The Navigator: 6.9.22

My apologies for not being able to publish the Navigator last week.  I came close to encountering the same this week as each day I’ve been at the hospitals with our sick, counseling the hurting, encouraging the discouraged, and preparing to speak to a bunch of teenagers a little over a week from now on “The Deconstruction of the Christian Faith.”  Of course, this doesn’t include the unexpected interruptions that we all encounter on a daily basis.

It’s common for schedules to relax a bit during the summer months (at least since I’ve transitioned from full-time student ministry).  But, so far this year, that’s not been the case.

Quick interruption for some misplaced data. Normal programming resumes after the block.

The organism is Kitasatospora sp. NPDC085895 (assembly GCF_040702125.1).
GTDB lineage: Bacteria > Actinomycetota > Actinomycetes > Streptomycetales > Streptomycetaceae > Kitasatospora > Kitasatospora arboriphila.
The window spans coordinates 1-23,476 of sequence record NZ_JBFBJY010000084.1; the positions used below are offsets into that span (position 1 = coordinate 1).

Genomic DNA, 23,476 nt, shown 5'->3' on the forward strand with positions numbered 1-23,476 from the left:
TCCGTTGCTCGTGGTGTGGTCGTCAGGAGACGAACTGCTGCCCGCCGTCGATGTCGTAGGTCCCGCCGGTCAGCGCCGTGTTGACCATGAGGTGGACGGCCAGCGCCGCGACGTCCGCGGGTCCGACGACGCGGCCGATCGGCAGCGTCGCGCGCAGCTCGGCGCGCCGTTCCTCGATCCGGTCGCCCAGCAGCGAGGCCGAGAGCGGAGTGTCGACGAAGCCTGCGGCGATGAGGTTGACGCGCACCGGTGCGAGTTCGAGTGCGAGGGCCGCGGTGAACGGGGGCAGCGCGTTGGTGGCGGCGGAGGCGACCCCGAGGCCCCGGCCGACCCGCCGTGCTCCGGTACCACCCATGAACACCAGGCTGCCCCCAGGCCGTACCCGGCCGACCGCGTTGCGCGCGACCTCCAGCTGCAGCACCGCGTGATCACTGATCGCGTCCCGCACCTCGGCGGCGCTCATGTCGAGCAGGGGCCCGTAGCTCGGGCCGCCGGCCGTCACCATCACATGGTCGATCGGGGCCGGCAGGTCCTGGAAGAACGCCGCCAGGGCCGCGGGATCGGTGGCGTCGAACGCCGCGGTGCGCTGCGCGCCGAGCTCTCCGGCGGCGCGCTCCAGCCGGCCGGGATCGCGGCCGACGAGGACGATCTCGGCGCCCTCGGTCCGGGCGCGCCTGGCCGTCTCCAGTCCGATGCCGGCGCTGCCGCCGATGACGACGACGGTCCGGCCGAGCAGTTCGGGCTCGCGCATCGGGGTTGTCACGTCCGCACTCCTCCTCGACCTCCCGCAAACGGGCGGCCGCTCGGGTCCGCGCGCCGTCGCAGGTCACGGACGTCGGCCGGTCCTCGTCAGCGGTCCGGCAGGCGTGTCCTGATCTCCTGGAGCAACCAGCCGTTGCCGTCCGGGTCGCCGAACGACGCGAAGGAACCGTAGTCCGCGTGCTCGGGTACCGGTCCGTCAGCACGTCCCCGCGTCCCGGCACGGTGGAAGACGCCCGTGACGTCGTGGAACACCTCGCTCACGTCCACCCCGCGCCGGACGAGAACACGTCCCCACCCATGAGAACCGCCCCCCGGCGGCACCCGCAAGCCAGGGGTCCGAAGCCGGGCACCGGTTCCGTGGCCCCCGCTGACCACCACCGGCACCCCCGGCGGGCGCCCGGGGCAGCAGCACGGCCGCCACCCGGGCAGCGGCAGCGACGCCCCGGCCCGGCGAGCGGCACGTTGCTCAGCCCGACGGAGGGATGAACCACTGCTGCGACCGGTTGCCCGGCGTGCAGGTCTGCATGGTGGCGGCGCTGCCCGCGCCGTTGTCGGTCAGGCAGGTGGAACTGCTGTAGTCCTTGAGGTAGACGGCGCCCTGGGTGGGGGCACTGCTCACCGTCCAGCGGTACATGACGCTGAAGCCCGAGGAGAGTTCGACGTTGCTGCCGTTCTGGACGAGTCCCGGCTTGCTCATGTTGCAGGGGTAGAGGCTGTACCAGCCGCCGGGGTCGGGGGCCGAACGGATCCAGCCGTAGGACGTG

The Navigator is not something I merely “slap together” in an afternoon.  What I send you has been carefully gathered and researched and, hopefully, is helpful and gives you something to think about.  nw

 

THIS SUNDAY, June 12th

  • Regular morning schedule
  • Church-wide event at Sun & Fun: 6-8pm.  No food provided, but you are free to bring your own if you desire.

 

PERU UPDATE:

Martha Swearingen (her husband, Ray, is on the trip) shared with me the team is having a wonderful time.  Although their arrival was delayed, the Lord is working mightily on his time-table.  They are scheduled to return home on Friday.

 

Our students leave for camp on Monday.  Pray for Luke Kilmartin and his team.  Pray for the students, that their hearts would be pliable and receptive.  It was at camp that, as a teenager, I committed my life to vocational ministry.

 

This week’s tip:  The Re-purposing of our Pain